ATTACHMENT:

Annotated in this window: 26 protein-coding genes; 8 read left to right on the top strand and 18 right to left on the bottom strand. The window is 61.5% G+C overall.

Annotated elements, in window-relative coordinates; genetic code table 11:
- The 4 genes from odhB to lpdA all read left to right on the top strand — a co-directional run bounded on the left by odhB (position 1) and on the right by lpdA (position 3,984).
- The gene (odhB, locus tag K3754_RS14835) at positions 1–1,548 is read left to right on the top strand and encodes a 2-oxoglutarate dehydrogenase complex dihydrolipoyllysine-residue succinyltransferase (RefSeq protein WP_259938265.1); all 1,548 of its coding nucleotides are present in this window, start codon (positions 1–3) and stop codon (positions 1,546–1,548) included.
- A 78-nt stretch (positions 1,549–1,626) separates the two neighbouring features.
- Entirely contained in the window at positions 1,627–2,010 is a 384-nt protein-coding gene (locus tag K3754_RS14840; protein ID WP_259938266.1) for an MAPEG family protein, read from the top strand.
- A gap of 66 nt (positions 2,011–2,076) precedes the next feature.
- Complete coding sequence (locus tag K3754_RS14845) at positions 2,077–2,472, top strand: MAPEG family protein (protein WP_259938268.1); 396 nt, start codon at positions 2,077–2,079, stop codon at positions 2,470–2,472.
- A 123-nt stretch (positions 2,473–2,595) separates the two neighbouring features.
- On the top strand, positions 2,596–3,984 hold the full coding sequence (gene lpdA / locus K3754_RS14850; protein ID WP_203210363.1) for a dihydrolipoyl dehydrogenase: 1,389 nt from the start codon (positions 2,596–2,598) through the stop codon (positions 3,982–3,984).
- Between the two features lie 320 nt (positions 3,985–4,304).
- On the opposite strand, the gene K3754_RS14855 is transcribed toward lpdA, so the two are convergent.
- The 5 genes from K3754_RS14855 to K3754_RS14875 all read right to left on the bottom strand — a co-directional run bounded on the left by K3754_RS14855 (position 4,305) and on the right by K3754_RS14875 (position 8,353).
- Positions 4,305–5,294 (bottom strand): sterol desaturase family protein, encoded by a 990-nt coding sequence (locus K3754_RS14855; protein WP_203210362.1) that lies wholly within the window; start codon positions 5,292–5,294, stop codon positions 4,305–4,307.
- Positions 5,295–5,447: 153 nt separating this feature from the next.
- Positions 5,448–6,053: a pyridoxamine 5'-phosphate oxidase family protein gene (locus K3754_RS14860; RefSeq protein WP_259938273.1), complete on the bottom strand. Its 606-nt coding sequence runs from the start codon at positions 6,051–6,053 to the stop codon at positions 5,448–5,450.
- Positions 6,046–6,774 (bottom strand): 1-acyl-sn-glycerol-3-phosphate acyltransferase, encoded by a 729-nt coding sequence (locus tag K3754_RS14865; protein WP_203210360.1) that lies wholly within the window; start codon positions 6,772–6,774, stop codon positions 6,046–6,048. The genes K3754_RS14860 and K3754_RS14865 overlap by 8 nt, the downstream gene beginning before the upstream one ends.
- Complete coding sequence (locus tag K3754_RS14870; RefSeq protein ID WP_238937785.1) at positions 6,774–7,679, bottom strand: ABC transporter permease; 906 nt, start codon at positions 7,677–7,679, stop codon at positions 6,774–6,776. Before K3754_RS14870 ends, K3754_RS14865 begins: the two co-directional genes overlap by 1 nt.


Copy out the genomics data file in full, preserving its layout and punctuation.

Annotated in this window: 26 protein-coding genes; 8 read left to right on the top strand and 18 right to left on the bottom strand. The window is 61.5% G+C overall.

Annotated elements, in window-relative coordinates; genetic code table 11:
- The 4 genes from odhB to lpdA all read left to right on the top strand — a co-directional run bounded on the left by odhB (position 1) and on the right by lpdA (position 3,984).
- The gene (odhB, locus tag K3754_RS14835) at positions 1–1,548 is read left to right on the top strand and encodes a 2-oxoglutarate dehydrogenase complex dihydrolipoyllysine-residue succinyltransferase (RefSeq protein WP_259938265.1); all 1,548 of its coding nucleotides are present in this window, start codon (positions 1–3) and stop codon (positions 1,546–1,548) included.
- A 78-nt stretch (positions 1,549–1,626) separates the two neighbouring features.
- Entirely contained in the window at positions 1,627–2,010 is a 384-nt protein-coding gene (locus tag K3754_RS14840; protein ID WP_259938266.1) for an MAPEG family protein, read from the top strand.
- A gap of 66 nt (positions 2,011–2,076) precedes the next feature.
- Complete coding sequence (locus tag K3754_RS14845) at positions 2,077–2,472, top strand: MAPEG family protein (protein WP_259938268.1); 396 nt, start codon at positions 2,077–2,079, stop codon at positions 2,470–2,472.
- A 123-nt stretch (positions 2,473–2,595) separates the two neighbouring features.
- On the top strand, positions 2,596–3,984 hold the full coding sequence (gene lpdA / locus K3754_RS14850; protein ID WP_203210363.1) for a dihydrolipoyl dehydrogenase: 1,389 nt from the start codon (positions 2,596–2,598) through the stop codon (positions 3,982–3,984).
- Between the two features lie 320 nt (positions 3,985–4,304).
- On the opposite strand, the gene K3754_RS14855 is transcribed toward lpdA, so the two are convergent.
- The 5 genes from K3754_RS14855 to K3754_RS14875 all read right to left on the bottom strand — a co-directional run bounded on the left by K3754_RS14855 (position 4,305) and on the right by K3754_RS14875 (position 8,353).
- Positions 4,305–5,294 (bottom strand): sterol desaturase family protein, encoded by a 990-nt coding sequence (locus K3754_RS14855; protein WP_203210362.1) that lies wholly within the window; start codon positions 5,292–5,294, stop codon positions 4,305–4,307.
- Positions 5,295–5,447: 153 nt separating this feature from the next.
- Positions 5,448–6,053: a pyridoxamine 5'-phosphate oxidase family protein gene (locus K3754_RS14860; RefSeq protein WP_259938273.1), complete on the bottom strand. Its 606-nt coding sequence runs from the start codon at positions 6,051–6,053 to the stop codon at positions 5,448–5,450.
- Positions 6,046–6,774 (bottom strand): 1-acyl-sn-glycerol-3-phosphate acyltransferase, encoded by a 729-nt coding sequence (locus tag K3754_RS14865; protein WP_203210360.1) that lies wholly within the window; start codon positions 6,772–6,774, stop codon positions 6,046–6,048. The genes K3754_RS14860 and K3754_RS14865 overlap by 8 nt, the downstream gene beginning before the upstream one ends.
- Complete coding sequence (locus tag K3754_RS14870; RefSeq protein ID WP_238937785.1) at positions 6,774–7,679, bottom strand: ABC transporter permease; 906 nt, start codon at positions 7,677–7,679, stop codon at positions 6,774–6,776. Before K3754_RS14870 ends, K3754_RS14865 begins: the two co-directional genes overlap by 1 nt.